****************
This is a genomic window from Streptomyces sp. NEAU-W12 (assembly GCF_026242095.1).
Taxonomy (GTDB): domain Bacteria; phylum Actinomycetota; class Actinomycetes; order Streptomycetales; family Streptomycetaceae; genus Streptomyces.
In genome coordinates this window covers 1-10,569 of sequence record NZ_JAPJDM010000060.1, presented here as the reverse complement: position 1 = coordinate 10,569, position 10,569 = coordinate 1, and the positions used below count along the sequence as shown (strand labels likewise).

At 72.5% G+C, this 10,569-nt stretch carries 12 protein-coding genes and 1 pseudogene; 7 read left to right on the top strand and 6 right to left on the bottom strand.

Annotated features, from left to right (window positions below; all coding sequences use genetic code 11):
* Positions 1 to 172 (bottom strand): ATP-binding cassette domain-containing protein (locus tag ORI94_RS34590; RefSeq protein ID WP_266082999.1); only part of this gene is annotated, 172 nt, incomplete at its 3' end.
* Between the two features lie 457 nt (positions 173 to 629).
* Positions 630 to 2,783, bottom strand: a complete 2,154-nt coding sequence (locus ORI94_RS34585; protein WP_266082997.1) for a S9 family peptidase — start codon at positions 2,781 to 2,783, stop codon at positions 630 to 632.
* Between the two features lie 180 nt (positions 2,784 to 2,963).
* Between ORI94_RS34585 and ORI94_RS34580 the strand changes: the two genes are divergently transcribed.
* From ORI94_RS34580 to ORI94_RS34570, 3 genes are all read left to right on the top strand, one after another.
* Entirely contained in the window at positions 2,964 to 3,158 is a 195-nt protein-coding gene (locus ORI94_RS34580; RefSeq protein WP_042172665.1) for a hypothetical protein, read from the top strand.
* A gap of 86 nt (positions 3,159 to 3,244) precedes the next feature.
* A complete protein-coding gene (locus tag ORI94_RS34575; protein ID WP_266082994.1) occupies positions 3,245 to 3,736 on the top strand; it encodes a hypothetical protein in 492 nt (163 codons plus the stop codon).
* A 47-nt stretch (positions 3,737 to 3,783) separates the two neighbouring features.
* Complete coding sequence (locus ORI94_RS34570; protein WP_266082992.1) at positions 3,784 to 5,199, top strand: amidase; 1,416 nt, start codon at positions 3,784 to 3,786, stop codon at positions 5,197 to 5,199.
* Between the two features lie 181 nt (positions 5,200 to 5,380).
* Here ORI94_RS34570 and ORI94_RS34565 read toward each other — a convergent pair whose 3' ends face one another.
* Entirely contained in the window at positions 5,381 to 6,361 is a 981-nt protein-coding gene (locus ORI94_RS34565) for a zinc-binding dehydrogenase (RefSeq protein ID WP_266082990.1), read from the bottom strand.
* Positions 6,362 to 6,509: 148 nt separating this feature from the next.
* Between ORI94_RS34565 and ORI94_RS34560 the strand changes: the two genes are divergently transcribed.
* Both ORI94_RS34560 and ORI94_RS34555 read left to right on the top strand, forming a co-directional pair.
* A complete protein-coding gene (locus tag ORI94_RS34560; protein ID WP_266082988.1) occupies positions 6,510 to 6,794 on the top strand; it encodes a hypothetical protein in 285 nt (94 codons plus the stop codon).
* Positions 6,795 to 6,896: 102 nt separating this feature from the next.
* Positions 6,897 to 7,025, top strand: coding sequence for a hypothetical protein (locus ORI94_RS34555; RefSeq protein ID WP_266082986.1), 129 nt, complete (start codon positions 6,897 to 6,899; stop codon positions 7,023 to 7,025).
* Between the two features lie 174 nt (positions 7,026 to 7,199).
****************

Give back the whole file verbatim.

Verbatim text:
This is a genomic window from Streptomyces sp. NEAU-W12 (assembly GCF_026242095.1).
Taxonomy (GTDB): domain Bacteria; phylum Actinomycetota; class Actinomycetes; order Streptomycetales; family Streptomycetaceae; genus Streptomyces.
In genome coordinates this window covers 1-10,569 of sequence record NZ_JAPJDM010000060.1, presented here as the reverse complement: position 1 = coordinate 10,569, position 10,569 = coordinate 1, and the positions used below count along the sequence as shown (strand labels likewise).

At 72.5% G+C, this 10,569-nt stretch carries 12 protein-coding genes and 1 pseudogene; 7 read left to right on the top strand and 6 right to left on the bottom strand.

Annotated features, from left to right (window positions below; all coding sequences use genetic code 11):
* Positions 1 to 172 (bottom strand): ATP-binding cassette domain-containing protein (locus tag ORI94_RS34590; RefSeq protein ID WP_266082999.1); only part of this gene is annotated, 172 nt, incomplete at its 3' end.
* Between the two features lie 457 nt (positions 173 to 629).
* Positions 630 to 2,783, bottom strand: a complete 2,154-nt coding sequence (locus ORI94_RS34585; protein WP_266082997.1) for a S9 family peptidase — start codon at positions 2,781 to 2,783, stop codon at positions 630 to 632.
* Between the two features lie 180 nt (positions 2,784 to 2,963).
* Between ORI94_RS34585 and ORI94_RS34580 the strand changes: the two genes are divergently transcribed.
* From ORI94_RS34580 to ORI94_RS34570, 3 genes are all read left to right on the top strand, one after another.
* Entirely contained in the window at positions 2,964 to 3,158 is a 195-nt protein-coding gene (locus ORI94_RS34580; RefSeq protein WP_042172665.1) for a hypothetical protein, read from the top strand.
* A gap of 86 nt (positions 3,159 to 3,244) precedes the next feature.
* A complete protein-coding gene (locus tag ORI94_RS34575; protein ID WP_266082994.1) occupies positions 3,245 to 3,736 on the top strand; it encodes a hypothetical protein in 492 nt (163 codons plus the stop codon).
* A 47-nt stretch (positions 3,737 to 3,783) separates the two neighbouring features.
* Complete coding sequence (locus ORI94_RS34570; protein WP_266082992.1) at positions 3,784 to 5,199, top strand: amidase; 1,416 nt, start codon at positions 3,784 to 3,786, stop codon at positions 5,197 to 5,199.
* Between the two features lie 181 nt (positions 5,200 to 5,380).
* Here ORI94_RS34570 and ORI94_RS34565 read toward each other — a convergent pair whose 3' ends face one another.
* Entirely contained in the window at positions 5,381 to 6,361 is a 981-nt protein-coding gene (locus ORI94_RS34565) for a zinc-binding dehydrogenase (RefSeq protein ID WP_266082990.1), read from the bottom strand.
* Positions 6,362 to 6,509: 148 nt separating this feature from the next.
* Between ORI94_RS34565 and ORI94_RS34560 the strand changes: the two genes are divergently transcribed.
* Both ORI94_RS34560 and ORI94_RS34555 read left to right on the top strand, forming a co-directional pair.
* A complete protein-coding gene (locus tag ORI94_RS34560; protein ID WP_266082988.1) occupies positions 6,510 to 6,794 on the top strand; it encodes a hypothetical protein in 285 nt (94 codons plus the stop codon).
* Positions 6,795 to 6,896: 102 nt separating this feature from the next.
* Positions 6,897 to 7,025, top strand: coding sequence for a hypothetical protein (locus ORI94_RS34555; RefSeq protein ID WP_266082986.1), 129 nt, complete (start codon positions 6,897 to 6,899; stop codon positions 7,023 to 7,025).
* Between the two features lie 174 nt (positions 7,026 to 7,199).